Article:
Does gender matter when adopting a second dog?
Turns out, it does…quite a bit!
Today, I’m here to help you make an educated choice that will create a harmonious home.
Keep on reading to find out what is important when getting a second dog.
Related: Sleeping arrangements for a new puppy and older dog
Does gender matter when adopting a second dog?
For those of you who want the short answer, here it comes. According to behavioral specialists, yes, gender matters when getting a second dog.
Quite a bit, actually! Read on to find out what experts recommend…and why.
First, though, let’s start with some general information about how to choose a second dog.
How to choose a second dog?
Male or female? A puppy or an older dog? Getting a second dog is not as easy as some would think, so here are some pointers to help you decide what dog to adopt.
First and foremost, make sure that you’re ready to handle the extra responsibility.
Two dogs are twice the work and twice the expenses. What’s more, you’ll need enough spare time to bond with your new pet.
So, if a big change is heading your way like a baby or a job, another dog running around the house might not be a smart decision.
Next, consider your current dog:
- Would Rover want a second dog?
- Does Rover follow your commands? Training two dogs can be twice as hard.
- Is he dog-friendly? If no, a second dog can cause problems.
- Is he ill or elderly? A puppy might be too energetic and annoying for a senior dog. So, a low-level pooch would be a better choice.
You also should research the breed and temperament of the dog you’re about to bring home. Some breeds don’t play well with other dogs/pets and might be quite territorial and aggressive.
In addition to this, take into account your dog’s energy level and size. A big dog paired with a tiny one is asking for trouble while two highly energetic dogs can be exhausting.
Related ►►► 5 Things to Know About Stopping a Dog Fight Before It Starts
Why gender matters?
To understand why it’s a bad idea to have two dogs of the same sex in one house, you have to know how dogs think.
You’ve probably heard that dogs are pack animals, but you might not be familiar with the pack’s hierarchy of dominance and submission.
- In every pack, we have a top male and a top female dog. They are known as the alphas, and they are the one responsible for leading the pack and protecting it from threats.
- All the other dogs in the pack are submissive to the alphas and have to follow their lead.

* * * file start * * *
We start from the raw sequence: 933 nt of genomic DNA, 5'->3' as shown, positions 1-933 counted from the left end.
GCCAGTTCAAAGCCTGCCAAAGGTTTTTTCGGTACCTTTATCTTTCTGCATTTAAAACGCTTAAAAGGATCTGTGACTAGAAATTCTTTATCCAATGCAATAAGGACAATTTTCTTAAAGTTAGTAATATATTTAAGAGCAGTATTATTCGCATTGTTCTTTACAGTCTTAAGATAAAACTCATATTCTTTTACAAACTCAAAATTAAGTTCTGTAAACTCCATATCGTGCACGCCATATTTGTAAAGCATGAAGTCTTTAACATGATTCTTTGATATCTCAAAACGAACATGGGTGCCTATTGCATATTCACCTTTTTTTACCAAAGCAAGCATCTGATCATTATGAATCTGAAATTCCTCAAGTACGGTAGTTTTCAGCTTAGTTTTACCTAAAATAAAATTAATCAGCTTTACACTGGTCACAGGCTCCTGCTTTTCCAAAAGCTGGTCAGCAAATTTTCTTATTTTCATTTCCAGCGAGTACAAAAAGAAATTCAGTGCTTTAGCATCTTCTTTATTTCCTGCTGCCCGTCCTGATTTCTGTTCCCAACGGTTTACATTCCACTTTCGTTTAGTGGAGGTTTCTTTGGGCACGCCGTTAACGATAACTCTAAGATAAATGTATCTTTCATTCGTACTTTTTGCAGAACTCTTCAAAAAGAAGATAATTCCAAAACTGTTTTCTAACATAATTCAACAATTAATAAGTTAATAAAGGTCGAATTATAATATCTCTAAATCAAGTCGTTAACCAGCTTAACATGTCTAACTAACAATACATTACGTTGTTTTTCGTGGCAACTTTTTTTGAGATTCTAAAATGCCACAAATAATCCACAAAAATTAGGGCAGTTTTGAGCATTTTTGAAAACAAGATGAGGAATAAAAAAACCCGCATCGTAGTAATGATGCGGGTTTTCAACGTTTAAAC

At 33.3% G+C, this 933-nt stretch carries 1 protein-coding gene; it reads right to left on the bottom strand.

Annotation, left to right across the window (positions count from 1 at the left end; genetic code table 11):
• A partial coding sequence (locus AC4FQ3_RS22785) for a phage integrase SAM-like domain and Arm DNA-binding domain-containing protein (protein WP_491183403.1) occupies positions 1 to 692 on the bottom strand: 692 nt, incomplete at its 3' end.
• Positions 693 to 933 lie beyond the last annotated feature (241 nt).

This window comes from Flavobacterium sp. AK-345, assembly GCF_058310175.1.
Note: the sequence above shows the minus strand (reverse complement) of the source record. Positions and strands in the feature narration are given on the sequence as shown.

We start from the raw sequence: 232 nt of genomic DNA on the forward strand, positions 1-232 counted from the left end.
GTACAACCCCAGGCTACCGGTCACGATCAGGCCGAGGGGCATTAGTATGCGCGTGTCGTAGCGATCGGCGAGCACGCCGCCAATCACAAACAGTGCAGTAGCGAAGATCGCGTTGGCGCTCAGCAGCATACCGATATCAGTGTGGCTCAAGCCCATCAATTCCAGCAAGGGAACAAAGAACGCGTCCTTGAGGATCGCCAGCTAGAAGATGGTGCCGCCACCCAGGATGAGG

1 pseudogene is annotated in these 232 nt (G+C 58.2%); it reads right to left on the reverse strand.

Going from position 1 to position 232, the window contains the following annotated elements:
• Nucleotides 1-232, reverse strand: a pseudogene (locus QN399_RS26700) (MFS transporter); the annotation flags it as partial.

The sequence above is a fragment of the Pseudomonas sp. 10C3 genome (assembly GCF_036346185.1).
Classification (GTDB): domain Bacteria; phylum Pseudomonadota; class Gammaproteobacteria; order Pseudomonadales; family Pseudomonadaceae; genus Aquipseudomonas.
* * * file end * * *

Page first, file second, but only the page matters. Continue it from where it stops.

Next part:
- When a human enters the picture, you might assume that things will change. They don’t. While you are the leader of the pack, your dogs still have to establish their hierarchy.
So, two male dogs in one household would have to determine which one would be the top dog and which one would be the subordinate. Female dogs would do the same.
That means that two dogs of the same gender might get into frequent fights if both of them are naturally dominant.
And the worst thing is that they can get seriously hurt if you don’t manage to intervene on time.
However, a female and a male dog won’t have to compete with one another for the top position. They can coexist peacefully with the knowledge that their place in the pack is safe and secure.
That’s why specialists recommend that you get dogs of different genders.
Despite that, it’s possible for two dogs of the same gender to get along well. But a lot depends on their personality and how dominant or submissive they are.
To lower the chances of fighting you might get a second dog of the same gender that is much younger than your current one.
In this way, Rover won’t be intimidated by the new addition and won’t feel such a strong urge to protect his territory.
Although the pack animal theory is being challenged (we may have to change our beliefs entirely about how dogs interact), behaviorists still suggest getting two dogs of different genders.
How to help two dogs get along?
No matter if you decided to get a same-sex dog or not, you must proceed carefully.
One of the mistakes most dog owners do is that they expect two dogs to get along when they throw them together.
It doesn’t work like this because it’s natural for a dog to protect its territory from intruders. And the second dog is almost always an intruder in the eyes of your current dog.
So, to avoid conflicts and help your dogs become friends:
- Introduce dogs in neutral territory and keep them on the leash.
- Get somebody to help you walk the two dogs. Keep a safe distance between the two of them.
- Allow the dogs to smell where the other has walked while maintaining the distance.
- Let the dogs meet and observer their body language for signs of stress or aggression.
- If there are no open hostilities, you might take the dogs home.
- Feed them separately for the time being so that they don’t fight over food or treats.
- Don’t leave the dogs alone until you’re certain there would be no problems.
Check out this video for more guidance:
Remember that while gender can matter when adopting a second dog, temperament and characters are as equally important.
You know your dog the best, and you can tell by the way Rover acts around other dogs in the park if he is going to be happier with a male or female partner.